We first check to make sure that we have music files to play. If so, we use the Math.random() function to get a random number between 0 and 1. We then multiply that by the number of sound files (we subtract 1 since we are creating an index that starts from 0). We then round the number so that we don’t have a decimal number. From there, we go to our musicArrayCollection and grab the associated sound file. We read its nativePath property to get its complete path. We create a Sound object and a URLRequest to actually read the file. We load sound and then check to see if a previous sound is playing. If so, we use the SoundChannel to stop it (that’s why we needed to save a reference to soundChannelId). We play the sound, which gives us the SoundChannel. We call the soundCompleted function when the music file finishes. Notice that this function just calls playSound again. Very importantly, we remove the file from the musicArrayCollection. This is how we avoid playing the file again and how we know to stop when all the files have been played. Finally, we set the status property, which causes the information on the name, index, and length to show up on the application’s status bar.
The last piece of the puzzle is displaying the photos. That happens in the timerHandler function shown below:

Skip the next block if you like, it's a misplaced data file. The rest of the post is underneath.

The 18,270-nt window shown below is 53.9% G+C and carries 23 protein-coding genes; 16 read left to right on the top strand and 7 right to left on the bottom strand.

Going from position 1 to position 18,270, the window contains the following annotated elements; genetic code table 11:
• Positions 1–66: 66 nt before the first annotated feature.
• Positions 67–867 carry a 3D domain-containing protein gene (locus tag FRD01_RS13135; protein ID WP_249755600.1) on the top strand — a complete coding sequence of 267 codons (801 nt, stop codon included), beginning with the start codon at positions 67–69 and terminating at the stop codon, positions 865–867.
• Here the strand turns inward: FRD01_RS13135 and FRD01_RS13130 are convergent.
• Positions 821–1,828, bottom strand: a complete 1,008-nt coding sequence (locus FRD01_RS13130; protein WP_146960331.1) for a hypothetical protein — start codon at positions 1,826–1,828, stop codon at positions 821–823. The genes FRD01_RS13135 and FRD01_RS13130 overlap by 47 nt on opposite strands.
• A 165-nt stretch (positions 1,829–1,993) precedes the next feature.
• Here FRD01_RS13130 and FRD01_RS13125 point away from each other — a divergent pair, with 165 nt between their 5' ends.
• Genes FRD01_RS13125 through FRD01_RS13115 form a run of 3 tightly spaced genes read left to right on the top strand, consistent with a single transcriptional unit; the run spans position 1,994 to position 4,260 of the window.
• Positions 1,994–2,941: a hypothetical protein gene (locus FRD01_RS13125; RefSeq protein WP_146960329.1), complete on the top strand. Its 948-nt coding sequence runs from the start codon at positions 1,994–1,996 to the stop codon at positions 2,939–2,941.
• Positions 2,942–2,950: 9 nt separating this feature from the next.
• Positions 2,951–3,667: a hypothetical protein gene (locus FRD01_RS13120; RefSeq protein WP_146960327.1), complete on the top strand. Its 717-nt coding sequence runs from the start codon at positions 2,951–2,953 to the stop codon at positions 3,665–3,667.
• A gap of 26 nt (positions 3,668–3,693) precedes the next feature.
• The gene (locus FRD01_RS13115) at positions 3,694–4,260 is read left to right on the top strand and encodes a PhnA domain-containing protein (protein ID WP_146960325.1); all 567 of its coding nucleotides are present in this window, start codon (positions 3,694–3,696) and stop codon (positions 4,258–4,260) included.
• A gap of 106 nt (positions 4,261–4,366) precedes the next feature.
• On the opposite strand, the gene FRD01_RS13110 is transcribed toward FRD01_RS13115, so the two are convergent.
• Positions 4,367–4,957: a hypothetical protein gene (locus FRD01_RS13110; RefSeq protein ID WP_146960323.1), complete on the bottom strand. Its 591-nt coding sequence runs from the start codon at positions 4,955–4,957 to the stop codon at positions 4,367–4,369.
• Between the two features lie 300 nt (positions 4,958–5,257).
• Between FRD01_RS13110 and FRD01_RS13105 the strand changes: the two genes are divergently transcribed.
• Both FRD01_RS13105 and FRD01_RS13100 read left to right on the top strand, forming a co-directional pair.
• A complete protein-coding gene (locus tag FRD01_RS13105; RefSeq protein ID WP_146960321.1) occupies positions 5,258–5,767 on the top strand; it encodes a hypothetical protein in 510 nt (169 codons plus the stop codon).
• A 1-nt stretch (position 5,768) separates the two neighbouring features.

private function timerHandler(e:TimerEvent):void {
	var rand:Number = Math.random();
	var indexNum:int = Math.round(rand * (photoArrayCollection.length - 1));
	var photoFileId:File = photoArrayCollection[indexNum] as File;
	var photoPath:String = photoFileId.nativePath;

	photoImage.source = photoPath;	
	photoArrayCollection.removeItemAt(indexNum);	
	status = "Displaying " + photoFileId.name + ". indexNum = " + indexNum + 
        ". length = " + photoArrayCollection.length;
}

This logic is very similar to that used to play the music files. We again get a random number between 0 and the number of photos still available (-1 to account for the fact that we are starting at 0). We get the complete path and just set the source property of our Image control to that path. We remove the file from the collection and update our status bar.

If you would like to see how to implement this application in Windows Presentation Foundation and Visual Basic, see the next post.

Converting an ActionScript Value to Boolean

In a typical week, I’ll work with ActionScript, Visual Basic, OpenScript, JavaScript, and perhaps even InstallScript. One of the possible traps of moving between languages is making assumptions that similar functions in different languages will in fact operate the same way. One recent example that bit me was in working with a Boolean (true/false) value in Flex and ActionScript. The issue as in a simple confirmation as to whether it was OK to exit the lesson. The design was to call this JavaScript function in order to get a standard “confirmation” dialog from the browser:

confirmClose = function (message) {
    return window.confirm(message);
}

Here is how we called it from ActionScript: